Tens of thousands of people are expected to travel to Atlanta this weekend for the annual Cheersports Nationals cheerleading competition, raising concern among public health officials that the contest could become a coronavirus super-spreader event.
“The fear is that these people will gather and then take the variant home with them to their communities and plant the seed,” Dr. Amber Schmidtke, a public health microbiologist, told NBC affiliate 11Alive.
Attendees and participants will be required to wear masks except when competing, spectators must sit six feet apart and all surfaces will be disinfected.
“An inherent risk of exposure to COVID-19 exists in any public place where people are present,” event organizer Varsity Spirit said on its website. “By attending this event, you voluntarily assume all risks related to exposure to COVID-19.”
The three-day competition is expected to draw 40,000 people and nearly 1,500 teams from all over the country starting Friday.
“We’re still in a very red zone, with a lot of community transmission,” Dr. Carlos del Rio, an Emory University professor of global health and epidemiology, told the Atlanta Journal-Constitution. “We’re just coming down from peaks. That’s my biggest concern.”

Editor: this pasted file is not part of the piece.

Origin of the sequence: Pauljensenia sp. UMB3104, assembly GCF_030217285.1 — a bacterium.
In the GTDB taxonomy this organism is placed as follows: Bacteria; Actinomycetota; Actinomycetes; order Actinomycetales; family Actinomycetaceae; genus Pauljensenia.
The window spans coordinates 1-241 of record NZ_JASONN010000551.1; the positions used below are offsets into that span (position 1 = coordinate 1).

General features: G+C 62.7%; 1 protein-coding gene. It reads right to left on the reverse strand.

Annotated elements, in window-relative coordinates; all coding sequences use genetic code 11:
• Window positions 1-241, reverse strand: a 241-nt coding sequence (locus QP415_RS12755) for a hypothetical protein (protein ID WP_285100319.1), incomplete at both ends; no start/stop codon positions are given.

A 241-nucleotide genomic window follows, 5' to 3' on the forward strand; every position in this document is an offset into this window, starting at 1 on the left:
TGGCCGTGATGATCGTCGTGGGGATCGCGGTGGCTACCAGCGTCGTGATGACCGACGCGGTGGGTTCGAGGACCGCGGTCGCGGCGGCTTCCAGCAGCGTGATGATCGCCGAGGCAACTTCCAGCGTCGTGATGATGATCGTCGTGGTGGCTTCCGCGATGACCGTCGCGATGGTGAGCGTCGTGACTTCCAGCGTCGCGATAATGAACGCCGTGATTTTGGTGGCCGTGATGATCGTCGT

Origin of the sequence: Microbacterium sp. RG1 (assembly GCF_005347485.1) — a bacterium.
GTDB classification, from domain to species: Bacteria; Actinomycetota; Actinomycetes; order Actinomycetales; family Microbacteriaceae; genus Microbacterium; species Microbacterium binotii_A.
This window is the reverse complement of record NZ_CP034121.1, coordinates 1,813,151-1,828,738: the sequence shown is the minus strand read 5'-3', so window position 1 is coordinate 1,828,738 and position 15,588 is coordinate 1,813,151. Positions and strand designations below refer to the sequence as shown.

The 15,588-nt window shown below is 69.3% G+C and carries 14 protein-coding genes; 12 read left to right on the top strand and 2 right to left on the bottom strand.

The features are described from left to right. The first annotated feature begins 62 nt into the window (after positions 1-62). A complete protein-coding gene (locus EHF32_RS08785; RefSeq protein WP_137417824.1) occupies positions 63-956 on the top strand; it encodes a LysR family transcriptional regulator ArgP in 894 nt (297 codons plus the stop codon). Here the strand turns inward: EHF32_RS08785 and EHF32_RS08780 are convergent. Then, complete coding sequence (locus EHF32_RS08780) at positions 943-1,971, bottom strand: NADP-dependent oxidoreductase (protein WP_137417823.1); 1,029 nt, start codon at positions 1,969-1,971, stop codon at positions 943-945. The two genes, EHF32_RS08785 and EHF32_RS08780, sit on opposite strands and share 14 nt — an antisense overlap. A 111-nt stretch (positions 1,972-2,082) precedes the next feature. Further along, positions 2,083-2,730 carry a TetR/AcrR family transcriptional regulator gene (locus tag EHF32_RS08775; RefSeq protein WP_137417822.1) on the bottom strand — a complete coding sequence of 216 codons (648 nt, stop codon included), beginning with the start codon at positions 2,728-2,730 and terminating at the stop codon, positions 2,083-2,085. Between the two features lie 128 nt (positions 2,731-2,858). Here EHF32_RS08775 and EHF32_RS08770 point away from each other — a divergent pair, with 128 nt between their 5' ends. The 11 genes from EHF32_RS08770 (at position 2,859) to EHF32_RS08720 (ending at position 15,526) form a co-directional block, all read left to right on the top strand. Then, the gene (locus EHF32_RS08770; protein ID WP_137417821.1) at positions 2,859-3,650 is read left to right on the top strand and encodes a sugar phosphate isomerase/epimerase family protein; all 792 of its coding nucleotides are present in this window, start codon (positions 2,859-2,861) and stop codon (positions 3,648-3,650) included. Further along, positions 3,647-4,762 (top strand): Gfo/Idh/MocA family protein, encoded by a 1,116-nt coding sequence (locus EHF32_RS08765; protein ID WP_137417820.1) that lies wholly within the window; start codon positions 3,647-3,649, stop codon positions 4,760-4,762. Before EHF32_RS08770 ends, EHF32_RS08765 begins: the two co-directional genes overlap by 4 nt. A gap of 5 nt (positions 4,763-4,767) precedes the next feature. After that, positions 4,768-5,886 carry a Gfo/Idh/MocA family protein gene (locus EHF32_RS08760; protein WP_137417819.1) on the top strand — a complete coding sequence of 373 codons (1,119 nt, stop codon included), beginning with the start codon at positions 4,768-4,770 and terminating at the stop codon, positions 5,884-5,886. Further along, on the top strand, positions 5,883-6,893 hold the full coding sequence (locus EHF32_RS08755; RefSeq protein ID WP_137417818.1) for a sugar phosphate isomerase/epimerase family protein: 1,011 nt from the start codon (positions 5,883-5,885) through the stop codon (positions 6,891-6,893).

Varsity Spirit announced earlier this week that a different cheerleading event, the All-Star National Championship, would be virtual. That event is scheduled to take place in Dallas at the end of the month.
“We have been closely monitoring official information from health authorities, the City of Dallas, and the Kay Bailey Hutchison Convention Center as it pertains to COVID-19,” Varsity Spirit said in a statement. “Based on this information, combined with the extensive size of NCA All-Star Nationals, it has been determined that it will not be possible to host this in-person national competition.”
Varsity Spirit did not explain why the Dallas competition is being held virtually but not the Atlanta contest. It did not respond to a request for comment.
Like many states, Georgia has struggled to vaccinate its first round of eligible residents. Public health officials recently stopped Covid-19 vaccinations at a rural clinic that was giving doses to teachers, who were not yet eligible to receive them under the state’s tiered system.
“It was shock and then lot of anger because we knew immediately that everything we had tried to do up until now to vaccinate our county was just laid to waste,” Dr. Jonathan Poon from the Medical Center of Elberton told Nightly News.